Creator no, sustainer yes

You are correct, a creator cannot exist forever. That is not, however, how Catholics view a Creator. Catholics view a creator as extra-temporal. You may think that these are the same thing, but Physics actually supports the pre-existence of an immaterial thing with regard to time. It relies upon Einstein’s theory of Special Relativity and quantum theory.

It was theorized by Einstein that while time is the forth dimension of space, it is also affected by gravity. High concentrations of gravity actually slow time down. This has been proven. Time has been observed as going faster in orbit on the ISS and requires regular clock synchronization.

If you are correct and the universe does have a starting point (which I agree with you on) and expanded in the big bang theory, then the further back in time you go and the closer you approach the big bang, the stronger the gravity. The stronger the gravity, the slower the time. Time slows to a halt at the initiation of the Big Bang. I am not even speaking of the instant before the Big Bang.

I’m speaking of the Planck epoch, everything before the first 10^-46 of a second of the universe. The so called “time” of the Planck epoch is theoretical as there was neither space, gravity nor any quantum particle for time to be dependent upon. 10^-46 seconds simply denotes a quantum change. It is only after this quantum movement acted upon already-existing energy that the universe expanded and time sprang forward.

Physics already orders the the causality of events within the Big Bang which precede chronology. Why can we not speak of Creator which also causally precedes the quantum change that started it all. Your argument from contingency states that that quantum movement must be contingent on something else. There is nothing else present which can cause the change as the only thing which existed was pure, dense and unmoving energy. We call that illusive cause which caused the quantum shift and set space, time, and the quantum forces accelerating outward our Creator.

I’m not going to say “simultaneous”, since that presumes a temporal framework. But, I’ll say “non-sequential causality”.

I do understand it. I just reject it, that’s all.

Immaterial. The creator of the universe has to precede the universe, or else he cannot create it. :wink:
(Again, we’re dealing in non-temporal contexts, though.)

Hold on now, that’s a theory not borne out by observation. Let’s just wait and see.

Time is needed for creation from nothing since time is needed for any change and nothing to creation is a change.

There is nothing that we cannot understand.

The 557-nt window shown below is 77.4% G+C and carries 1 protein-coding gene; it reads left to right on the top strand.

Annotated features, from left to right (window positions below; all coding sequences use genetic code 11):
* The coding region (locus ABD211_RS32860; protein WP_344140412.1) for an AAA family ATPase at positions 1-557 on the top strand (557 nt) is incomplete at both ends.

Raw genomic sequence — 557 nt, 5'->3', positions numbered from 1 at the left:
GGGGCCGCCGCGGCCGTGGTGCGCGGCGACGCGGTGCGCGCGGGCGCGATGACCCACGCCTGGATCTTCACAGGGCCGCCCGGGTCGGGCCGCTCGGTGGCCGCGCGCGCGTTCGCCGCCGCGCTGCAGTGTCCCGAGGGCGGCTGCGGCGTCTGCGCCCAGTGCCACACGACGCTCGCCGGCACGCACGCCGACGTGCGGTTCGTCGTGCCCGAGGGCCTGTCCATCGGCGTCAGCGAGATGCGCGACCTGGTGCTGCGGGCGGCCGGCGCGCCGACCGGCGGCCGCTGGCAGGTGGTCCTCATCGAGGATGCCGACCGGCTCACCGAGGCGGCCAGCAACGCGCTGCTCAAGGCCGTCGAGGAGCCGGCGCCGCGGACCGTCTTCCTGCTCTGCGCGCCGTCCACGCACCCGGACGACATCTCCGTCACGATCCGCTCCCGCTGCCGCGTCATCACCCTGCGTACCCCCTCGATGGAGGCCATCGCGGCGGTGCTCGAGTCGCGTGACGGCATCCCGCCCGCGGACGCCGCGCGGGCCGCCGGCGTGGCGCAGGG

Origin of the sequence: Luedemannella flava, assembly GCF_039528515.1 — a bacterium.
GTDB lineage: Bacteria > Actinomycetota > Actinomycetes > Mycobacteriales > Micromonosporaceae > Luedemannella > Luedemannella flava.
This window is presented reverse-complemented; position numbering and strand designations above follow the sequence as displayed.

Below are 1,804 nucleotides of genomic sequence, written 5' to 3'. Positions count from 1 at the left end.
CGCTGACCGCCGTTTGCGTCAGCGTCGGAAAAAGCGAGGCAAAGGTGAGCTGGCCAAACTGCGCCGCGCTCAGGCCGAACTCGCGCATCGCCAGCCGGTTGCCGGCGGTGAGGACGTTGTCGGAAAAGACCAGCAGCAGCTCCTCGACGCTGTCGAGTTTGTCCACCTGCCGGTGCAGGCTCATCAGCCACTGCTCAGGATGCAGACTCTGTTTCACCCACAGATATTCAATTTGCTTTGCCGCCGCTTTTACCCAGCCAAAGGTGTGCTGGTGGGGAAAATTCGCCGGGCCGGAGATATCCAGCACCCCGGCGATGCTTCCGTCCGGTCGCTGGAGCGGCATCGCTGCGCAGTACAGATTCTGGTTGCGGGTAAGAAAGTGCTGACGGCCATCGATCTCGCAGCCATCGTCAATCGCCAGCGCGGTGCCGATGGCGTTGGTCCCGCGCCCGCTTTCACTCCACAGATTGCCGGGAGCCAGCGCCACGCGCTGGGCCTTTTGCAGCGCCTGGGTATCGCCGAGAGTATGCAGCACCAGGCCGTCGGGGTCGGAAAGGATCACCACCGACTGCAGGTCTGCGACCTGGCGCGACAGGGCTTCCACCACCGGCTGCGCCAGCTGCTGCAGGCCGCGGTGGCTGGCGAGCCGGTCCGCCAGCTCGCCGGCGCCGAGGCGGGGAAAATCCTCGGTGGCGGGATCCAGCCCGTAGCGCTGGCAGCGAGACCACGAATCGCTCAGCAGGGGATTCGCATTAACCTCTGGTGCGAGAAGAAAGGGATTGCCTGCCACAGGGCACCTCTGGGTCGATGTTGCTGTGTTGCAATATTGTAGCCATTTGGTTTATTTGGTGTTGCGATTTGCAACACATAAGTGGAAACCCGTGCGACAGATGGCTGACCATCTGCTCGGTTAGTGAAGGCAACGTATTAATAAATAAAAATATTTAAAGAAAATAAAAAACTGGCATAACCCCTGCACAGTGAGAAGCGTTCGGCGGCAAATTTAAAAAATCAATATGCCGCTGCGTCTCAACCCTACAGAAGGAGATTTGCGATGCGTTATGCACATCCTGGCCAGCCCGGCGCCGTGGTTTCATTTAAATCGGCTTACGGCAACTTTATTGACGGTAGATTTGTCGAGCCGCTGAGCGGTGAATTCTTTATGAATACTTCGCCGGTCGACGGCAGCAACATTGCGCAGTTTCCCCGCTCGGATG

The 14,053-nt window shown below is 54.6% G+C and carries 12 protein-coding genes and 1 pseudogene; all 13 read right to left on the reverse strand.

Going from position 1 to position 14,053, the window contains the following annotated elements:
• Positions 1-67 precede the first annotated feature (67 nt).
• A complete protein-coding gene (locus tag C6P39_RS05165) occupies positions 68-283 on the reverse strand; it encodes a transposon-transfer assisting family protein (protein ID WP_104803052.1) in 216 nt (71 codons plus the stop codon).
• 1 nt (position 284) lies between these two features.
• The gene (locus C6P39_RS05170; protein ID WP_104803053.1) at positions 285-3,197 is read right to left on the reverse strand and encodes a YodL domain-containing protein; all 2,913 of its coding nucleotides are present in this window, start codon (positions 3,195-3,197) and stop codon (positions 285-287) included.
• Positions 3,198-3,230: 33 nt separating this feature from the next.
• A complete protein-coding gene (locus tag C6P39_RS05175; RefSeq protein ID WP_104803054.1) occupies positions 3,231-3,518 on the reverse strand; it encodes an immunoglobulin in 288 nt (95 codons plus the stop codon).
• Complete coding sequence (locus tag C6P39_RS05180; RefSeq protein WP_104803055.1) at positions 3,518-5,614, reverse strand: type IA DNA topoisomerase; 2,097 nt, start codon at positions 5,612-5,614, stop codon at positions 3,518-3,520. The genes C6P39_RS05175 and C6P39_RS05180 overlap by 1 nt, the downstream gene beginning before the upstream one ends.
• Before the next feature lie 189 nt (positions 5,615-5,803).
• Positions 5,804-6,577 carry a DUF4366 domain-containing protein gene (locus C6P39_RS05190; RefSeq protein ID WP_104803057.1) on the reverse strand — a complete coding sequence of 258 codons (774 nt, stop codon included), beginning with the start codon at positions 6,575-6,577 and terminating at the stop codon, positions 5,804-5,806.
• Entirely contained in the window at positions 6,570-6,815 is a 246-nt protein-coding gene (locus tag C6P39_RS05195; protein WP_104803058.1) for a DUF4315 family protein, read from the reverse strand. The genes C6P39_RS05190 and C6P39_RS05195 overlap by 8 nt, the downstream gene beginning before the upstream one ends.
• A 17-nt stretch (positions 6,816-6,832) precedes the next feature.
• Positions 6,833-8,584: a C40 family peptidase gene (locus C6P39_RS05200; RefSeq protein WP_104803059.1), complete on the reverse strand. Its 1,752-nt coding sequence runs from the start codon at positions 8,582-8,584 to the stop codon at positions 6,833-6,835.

Time is created.

In here, I am talking about the point before Big Bang when there was nothing but God. This point should exist otherwise the concept of creation is problematic.

I agree that that something that changes is contingent so there is a need for a sustainer. Another part of my argument is about the creator which as I argued is problematic.

Could you please elaborate by an example that what do you mean with non-sequential causality?

Could you please tell me what I am arguing?

Well, that cannot be true since creation of time from nothing is a change and you need time for any change which means that we are dealing with a regress when it comes to creation of time.

There is no change is what does not exist.

I am not talking about when nothing exist. I am talking about the process of getting something, time for example, from nothing.

Process is “a series of actions or steps taken in order to achieve a particular end.” For series time exists so there is no series possible without the creation of time ex nihilo.

Oh yeah? So, why am I so frequently misunderstood? And God - is your understanding complete?


Asked and answered. Twice.

Sure. In an attempt to prove that there is only chronological ordering, you define two range variables (f(x1) and f(x2)) and two domain variables (x1 and x2). You posit that your domain variables are atemporal but your range variables are temporal.

Can’t you see the problem here? Your construct requires a temporal ordering, but you’re using it in an attempt to discuss metaphysical priority (and demonstrate that it doesn’t exist). You’re literally forcing temporality into the example, in an attempt to prove that there must be temporality.

That’s called “begging the question”, friend.

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